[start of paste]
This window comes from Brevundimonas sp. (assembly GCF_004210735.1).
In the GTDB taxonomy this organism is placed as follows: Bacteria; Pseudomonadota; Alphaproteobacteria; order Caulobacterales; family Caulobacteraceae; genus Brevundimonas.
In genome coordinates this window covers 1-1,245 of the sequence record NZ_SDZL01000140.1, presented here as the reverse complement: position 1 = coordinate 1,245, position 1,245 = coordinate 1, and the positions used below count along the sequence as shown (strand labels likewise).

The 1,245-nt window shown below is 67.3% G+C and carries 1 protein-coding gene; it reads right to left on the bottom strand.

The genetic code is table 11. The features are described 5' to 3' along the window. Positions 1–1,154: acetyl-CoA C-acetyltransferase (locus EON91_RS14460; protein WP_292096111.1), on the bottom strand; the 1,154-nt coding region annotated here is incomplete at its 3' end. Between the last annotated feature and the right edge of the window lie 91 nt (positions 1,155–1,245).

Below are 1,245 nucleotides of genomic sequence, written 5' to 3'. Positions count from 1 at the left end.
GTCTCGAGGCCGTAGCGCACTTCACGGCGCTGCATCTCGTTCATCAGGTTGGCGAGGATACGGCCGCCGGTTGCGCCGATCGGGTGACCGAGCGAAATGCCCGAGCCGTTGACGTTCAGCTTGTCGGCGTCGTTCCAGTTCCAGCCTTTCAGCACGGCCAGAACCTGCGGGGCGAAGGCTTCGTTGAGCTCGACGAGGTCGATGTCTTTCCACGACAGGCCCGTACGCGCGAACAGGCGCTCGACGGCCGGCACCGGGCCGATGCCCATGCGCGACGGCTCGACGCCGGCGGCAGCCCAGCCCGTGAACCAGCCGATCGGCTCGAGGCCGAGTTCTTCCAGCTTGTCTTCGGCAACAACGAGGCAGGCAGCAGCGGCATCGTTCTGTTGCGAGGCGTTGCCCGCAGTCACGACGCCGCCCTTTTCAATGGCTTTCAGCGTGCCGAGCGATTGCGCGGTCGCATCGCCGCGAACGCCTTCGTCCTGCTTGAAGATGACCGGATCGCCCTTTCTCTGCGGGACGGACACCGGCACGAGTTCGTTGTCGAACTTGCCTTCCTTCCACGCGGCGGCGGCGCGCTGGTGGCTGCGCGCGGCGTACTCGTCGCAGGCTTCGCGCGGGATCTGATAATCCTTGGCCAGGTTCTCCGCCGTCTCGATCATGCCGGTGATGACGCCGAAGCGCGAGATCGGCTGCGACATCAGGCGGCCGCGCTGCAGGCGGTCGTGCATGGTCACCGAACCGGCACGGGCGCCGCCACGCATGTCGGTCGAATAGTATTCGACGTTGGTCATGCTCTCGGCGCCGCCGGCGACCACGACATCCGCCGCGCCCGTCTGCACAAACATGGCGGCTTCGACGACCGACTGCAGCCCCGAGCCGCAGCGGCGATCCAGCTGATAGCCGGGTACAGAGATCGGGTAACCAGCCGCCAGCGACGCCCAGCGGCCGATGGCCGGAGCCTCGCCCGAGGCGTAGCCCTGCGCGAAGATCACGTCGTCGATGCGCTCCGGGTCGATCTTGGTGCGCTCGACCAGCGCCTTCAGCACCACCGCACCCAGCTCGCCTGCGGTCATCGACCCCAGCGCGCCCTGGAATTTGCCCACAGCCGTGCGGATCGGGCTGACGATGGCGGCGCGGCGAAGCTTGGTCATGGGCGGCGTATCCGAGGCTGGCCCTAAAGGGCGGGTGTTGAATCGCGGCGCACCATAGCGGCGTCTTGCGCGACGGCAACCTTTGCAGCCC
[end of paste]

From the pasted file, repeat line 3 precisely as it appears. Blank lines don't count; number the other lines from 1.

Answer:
In genome coordinates this window covers 1-1,245 of the sequence record NZ_SDZL01000140.1, presented here as the reverse complement: position 1 = coordinate 1,245, position 1,245 = coordinate 1, and the positions used below count along the sequence as shown (strand labels likewise).